Posted by ESC on April 09, 2005
In Reply to: "Thou does protest too much!" posted by Brent on April 09, 2005
: Does anyone know where this phrase came from? Am I right in thinking it was from Margaret Thatcher perhaps implying guilt to the party the phrase was reffered.
"The lady doth protest too much, methinks."
--From Hamlet (III, ii, 239)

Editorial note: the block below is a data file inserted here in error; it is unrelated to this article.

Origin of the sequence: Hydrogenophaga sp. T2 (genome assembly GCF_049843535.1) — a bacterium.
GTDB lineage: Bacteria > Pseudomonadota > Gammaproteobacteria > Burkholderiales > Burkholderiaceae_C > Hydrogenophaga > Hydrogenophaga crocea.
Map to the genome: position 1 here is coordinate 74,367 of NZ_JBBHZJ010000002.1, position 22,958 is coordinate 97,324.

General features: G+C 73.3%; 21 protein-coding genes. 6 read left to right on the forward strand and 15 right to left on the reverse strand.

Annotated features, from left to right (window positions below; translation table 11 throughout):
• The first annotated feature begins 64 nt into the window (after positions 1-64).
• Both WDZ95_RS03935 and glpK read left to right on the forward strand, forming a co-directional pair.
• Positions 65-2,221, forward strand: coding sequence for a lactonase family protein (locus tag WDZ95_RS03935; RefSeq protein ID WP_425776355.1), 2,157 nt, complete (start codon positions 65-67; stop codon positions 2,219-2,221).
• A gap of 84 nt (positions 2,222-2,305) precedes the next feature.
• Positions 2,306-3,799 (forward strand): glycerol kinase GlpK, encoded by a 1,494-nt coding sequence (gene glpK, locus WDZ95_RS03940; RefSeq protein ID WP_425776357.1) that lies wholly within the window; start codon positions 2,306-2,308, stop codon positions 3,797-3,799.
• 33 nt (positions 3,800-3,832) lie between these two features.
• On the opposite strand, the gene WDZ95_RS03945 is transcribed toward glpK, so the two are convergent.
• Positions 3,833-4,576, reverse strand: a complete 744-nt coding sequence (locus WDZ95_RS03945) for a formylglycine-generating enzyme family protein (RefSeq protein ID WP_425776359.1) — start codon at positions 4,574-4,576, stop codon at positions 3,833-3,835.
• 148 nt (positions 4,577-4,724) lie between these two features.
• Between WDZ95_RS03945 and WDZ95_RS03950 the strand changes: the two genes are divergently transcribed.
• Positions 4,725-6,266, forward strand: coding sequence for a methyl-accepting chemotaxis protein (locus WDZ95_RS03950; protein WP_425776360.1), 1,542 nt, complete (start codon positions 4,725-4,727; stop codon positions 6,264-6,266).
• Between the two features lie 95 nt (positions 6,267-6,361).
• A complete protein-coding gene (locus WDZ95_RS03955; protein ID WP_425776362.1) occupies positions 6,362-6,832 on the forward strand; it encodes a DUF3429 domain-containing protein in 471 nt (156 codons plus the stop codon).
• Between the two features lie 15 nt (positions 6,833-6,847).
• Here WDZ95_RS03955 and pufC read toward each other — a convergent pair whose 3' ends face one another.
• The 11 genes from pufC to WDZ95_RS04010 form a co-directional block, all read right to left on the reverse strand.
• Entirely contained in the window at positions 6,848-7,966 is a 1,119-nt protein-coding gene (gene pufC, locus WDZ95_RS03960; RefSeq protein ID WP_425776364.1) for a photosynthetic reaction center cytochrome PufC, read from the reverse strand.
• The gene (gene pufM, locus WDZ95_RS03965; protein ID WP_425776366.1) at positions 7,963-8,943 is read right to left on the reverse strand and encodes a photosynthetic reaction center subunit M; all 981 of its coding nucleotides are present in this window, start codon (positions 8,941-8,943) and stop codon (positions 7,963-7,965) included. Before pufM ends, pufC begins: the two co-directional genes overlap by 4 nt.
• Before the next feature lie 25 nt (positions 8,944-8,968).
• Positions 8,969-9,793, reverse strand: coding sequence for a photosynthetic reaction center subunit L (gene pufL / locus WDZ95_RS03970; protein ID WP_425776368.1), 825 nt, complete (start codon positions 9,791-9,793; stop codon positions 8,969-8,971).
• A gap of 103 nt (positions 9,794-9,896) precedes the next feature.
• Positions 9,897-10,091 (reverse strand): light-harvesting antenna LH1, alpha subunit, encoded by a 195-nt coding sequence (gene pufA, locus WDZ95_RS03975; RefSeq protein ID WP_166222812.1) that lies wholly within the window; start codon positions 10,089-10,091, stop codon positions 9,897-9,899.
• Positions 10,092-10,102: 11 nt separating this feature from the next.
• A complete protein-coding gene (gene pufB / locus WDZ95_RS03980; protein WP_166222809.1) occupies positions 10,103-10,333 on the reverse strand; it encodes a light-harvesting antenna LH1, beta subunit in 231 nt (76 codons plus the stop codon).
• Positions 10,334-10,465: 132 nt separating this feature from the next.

Queen Gertrude speaks these famous words to her son, Prince Hamlet, while watching a play at court. Gertrude does not realize that Hamlet has staged this play to trap her and her new husband, King Claudius, whom Hamlet suspects of having murdered his father. She also does not realize that the lady who "doth protest too much" is actually herself, as the Player King and Queen represent King Hamlet and Queen Gertrude. The former will be poisoned (in this play within the play) by the king's brother, as in reality (Hamlet suspects) Claudius killed King Hamlet. Gertrude's statement is in response to the play-Queen's repetitive statements of loyalty to and love of her first husband.